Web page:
This report examines public perceptions of counter-terrorism measures in the UK and overseas and brings together evidence on how members of the public, directly and indirectly, experience five specific areas of counter-terrorism policy:
- Schedule 7 and airport security
- Police stop-and-search powers
- Prevent and the Prevent Duty
- Public communications campaigns
- Protective security measures.
It provides examples drawn from the research base which relate to these five policy areas and which are relevant to those working on these issues.
The report also points to important evidence gaps that would benefit from future research, including:
- robust studies that compare experiences across different protected characteristics
- experiences of individuals supported through Prevent and Channel interventions
- direct experiences of police counter-terrorism powers, such as those who are suspected of an offence or who have been stopped under Section 43
- the longer-term impacts that public communications campaigns can have on behaviour
- the impact that such campaigns and protective security measures have on feelings of security and/or fear.
Some communities have disproportionately more contact with the counter-terrorism system. Qualitative studies suggest that British Muslims and Black, Asian, and Minority Ethnic (BAME) communities have disproportionately more contact with the counter-terrorism system and are more concerned about its actual and perceived impacts. While quantitative research suggests that the majority of the British public are unopposed to current counter-terrorism measures, it still estimates that up to one-third of British Muslims distrust the counter-terrorism system.
Both direct experiences and indirect experiences, or a broader awareness of incidents where friends, family members, or members of one’s community have had actual or perceived contact with the counter-terrorism system, can have similar impacts. This ‘shadow of the collective story’ can exacerbate perceptions of personal victimisation and can reinforce the view that counter-terrorism measures discriminate against one’s community as a whole.
The effects of having contact with or engaging with the counter-terrorism system extend beyond the individuals involved, with studies finding that families and communities can also be affected.
Official statistics give an incomplete picture of how many people see themselves as having direct contact with the counter-terrorism system. Qualitative research has found that experiences, such as being asked additional screening questions at airports, are often perceived as being related to the counter-terrorism system. Perceived and actual experiences can contribute to a lack of trust in counter-terrorism policies and perceptions of victimisation.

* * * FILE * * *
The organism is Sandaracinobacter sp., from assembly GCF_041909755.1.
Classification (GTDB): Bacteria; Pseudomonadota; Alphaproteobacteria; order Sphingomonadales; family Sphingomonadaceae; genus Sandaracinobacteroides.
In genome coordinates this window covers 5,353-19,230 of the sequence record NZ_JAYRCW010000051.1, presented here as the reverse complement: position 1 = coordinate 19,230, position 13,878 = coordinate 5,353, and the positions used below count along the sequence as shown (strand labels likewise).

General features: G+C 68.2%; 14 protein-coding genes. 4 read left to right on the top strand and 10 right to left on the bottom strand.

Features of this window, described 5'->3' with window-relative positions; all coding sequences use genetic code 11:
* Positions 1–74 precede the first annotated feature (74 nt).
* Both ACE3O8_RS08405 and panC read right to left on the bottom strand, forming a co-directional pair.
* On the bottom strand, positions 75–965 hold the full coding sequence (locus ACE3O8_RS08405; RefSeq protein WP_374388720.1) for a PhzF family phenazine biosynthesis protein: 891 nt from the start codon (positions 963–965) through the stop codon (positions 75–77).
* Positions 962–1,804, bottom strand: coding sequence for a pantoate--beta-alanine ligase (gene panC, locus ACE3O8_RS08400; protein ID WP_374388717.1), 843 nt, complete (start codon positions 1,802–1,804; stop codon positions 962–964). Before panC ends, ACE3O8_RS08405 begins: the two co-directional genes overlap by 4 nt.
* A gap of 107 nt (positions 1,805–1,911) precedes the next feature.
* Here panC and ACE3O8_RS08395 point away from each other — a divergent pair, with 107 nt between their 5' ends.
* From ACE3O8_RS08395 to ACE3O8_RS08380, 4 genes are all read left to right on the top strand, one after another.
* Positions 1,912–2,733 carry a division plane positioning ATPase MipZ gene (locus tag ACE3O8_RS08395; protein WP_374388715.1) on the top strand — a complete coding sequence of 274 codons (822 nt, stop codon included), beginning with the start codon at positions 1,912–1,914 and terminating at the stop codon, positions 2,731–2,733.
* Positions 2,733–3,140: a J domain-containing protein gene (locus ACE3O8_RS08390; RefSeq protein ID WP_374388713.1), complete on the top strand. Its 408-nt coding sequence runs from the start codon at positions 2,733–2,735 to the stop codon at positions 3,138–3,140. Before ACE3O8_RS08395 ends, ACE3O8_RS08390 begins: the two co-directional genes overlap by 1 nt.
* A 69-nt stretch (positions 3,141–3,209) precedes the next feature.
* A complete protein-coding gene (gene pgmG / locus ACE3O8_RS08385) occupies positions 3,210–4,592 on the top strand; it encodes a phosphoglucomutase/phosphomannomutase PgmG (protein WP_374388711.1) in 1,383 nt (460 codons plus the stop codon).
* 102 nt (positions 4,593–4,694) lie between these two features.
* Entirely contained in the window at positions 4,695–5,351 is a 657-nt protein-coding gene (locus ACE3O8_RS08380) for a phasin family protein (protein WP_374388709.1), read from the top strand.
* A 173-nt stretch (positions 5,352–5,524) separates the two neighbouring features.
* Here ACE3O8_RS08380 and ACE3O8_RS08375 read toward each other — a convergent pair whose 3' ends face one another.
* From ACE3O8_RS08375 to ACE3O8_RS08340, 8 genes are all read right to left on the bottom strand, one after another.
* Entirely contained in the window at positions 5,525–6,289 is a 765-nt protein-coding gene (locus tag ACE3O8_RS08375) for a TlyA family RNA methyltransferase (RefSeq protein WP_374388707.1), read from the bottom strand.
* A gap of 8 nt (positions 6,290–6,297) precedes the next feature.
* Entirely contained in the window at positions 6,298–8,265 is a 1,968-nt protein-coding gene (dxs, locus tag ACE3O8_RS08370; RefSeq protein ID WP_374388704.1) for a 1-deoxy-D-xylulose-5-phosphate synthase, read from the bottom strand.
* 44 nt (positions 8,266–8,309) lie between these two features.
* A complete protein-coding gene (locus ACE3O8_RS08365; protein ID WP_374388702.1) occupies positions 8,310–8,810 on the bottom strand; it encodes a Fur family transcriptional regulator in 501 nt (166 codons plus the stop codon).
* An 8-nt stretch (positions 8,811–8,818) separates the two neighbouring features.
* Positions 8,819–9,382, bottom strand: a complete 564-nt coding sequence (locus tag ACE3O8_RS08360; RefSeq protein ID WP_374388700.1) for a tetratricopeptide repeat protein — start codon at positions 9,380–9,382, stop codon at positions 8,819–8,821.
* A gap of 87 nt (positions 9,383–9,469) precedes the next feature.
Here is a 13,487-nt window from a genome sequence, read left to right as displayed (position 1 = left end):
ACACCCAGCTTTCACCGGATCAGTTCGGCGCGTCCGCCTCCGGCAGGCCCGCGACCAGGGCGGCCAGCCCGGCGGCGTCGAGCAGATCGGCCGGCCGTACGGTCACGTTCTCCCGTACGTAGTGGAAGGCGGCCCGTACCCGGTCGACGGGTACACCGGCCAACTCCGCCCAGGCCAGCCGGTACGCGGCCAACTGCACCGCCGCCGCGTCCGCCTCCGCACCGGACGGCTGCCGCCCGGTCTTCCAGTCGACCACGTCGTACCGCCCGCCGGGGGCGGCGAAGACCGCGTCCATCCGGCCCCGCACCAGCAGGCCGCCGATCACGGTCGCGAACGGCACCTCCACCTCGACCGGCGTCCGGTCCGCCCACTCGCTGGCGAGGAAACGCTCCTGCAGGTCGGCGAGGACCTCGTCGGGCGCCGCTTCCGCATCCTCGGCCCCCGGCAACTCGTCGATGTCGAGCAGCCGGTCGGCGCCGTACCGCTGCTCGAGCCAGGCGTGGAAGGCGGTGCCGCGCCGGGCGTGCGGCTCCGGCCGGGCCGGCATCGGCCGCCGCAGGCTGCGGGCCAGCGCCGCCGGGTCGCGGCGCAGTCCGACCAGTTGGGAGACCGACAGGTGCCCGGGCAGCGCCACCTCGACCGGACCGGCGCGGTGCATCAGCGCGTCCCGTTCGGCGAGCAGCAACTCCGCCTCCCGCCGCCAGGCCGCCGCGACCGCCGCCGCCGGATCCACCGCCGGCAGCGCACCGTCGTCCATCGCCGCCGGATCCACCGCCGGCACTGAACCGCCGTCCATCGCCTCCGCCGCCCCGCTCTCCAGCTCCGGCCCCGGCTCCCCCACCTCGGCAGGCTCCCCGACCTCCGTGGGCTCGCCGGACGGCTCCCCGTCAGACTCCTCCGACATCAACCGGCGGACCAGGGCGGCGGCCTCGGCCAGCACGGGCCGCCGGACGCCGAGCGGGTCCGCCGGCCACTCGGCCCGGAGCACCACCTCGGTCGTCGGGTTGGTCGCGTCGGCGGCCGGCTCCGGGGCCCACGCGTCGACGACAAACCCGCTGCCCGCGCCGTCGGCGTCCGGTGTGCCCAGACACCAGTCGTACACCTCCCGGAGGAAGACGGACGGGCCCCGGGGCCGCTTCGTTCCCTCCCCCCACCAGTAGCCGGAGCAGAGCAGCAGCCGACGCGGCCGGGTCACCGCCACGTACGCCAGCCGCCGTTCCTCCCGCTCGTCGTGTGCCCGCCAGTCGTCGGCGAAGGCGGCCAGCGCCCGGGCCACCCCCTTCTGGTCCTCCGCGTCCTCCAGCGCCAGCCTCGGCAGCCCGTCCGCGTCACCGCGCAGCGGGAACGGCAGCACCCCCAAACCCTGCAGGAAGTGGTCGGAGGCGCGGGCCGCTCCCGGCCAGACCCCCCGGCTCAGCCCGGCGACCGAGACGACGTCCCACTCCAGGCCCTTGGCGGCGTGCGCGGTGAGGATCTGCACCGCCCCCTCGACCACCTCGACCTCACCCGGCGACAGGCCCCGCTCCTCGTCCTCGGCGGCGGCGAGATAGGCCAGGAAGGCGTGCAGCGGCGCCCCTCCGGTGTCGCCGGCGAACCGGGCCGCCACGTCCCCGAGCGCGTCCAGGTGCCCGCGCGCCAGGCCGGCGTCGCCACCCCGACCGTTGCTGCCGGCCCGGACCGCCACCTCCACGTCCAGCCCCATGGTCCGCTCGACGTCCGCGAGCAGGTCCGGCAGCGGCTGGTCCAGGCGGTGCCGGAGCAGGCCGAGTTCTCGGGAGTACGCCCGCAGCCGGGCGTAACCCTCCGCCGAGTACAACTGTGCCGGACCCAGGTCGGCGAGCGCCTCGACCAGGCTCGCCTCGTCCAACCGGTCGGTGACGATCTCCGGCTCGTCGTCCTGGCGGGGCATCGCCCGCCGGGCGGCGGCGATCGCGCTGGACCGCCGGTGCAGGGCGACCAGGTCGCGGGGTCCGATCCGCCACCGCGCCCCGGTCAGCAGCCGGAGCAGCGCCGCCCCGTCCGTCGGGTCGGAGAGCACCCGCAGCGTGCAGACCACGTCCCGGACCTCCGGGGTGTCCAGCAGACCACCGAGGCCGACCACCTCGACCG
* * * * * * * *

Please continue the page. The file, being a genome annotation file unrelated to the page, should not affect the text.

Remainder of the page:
There appears to be a high level of willingness to engage in both formal and informal counter-terrorism efforts under the right circumstances. However, there are still barriers – a lack of trust in the authorities and concerns about discrimination reduce people’s willingness to engage.
There are challenges with ensuring that built environment designers, builders, and operators take protective counter-terrorism measures seriously, although more research is needed to explore how these professionals – including those working in the private sector who design and build structures, and those who work in or manage crowded places – engage with counter-terrorism policy.
More overt counter-terrorism measures can increase feelings of security and safety, but only when the authorities are trusted and perceptions of procedural justice are high.
The counter-terrorism system does not operate in isolation. Concerns about broader discrimination in society, and perceptions that the government is discriminatory, shape perceptions of counter-terrorism policy. Other policy areas that promote equality and social inclusion are therefore crucial for increasing trust in the government and in the counter-terrorism system.
Maintaining and ensuring high levels of procedural justice is crucial for maintaining the legitimacy of the counter-terrorism system, and for mitigating unintended consequences. In order to build trust in the counter-terrorism system, it is important that it is viewed as neutral, treats people fairly and with respect, and provides the opportunity for people to voice concerns.
- Cherney, A. and Murphy, K. (2017). Police and Community Cooperation in Counterterrorism: Evidence and Insights from Australia. Studies in Conflict and Terrorism. 40 (12): 1023–1037
- Langley, B., Ariel, B., Tankebe, J., Sutherland, A., Beale, M., Factor, R. and Weinborn, C. (2020). A Simple Checklist, That is All it Takes: A Cluster Randomized Controlled Field Trial on Improving the Treatment of Suspected Terrorists by the Police. Journal of Experimental Criminology. Early Access Article
- Shanaah, S. (2019). Alienation or Cooperation? British Muslims’ Attitudes to and Engagement in Counter-Terrorism and Counter-Extremism, Terrorism and Political Violence. Terrorism and Political Violence. Early Access Article
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IMAGE CREDITS: Copyright ©2023 R. Stevens / CREST (CC BY-SA 4.0)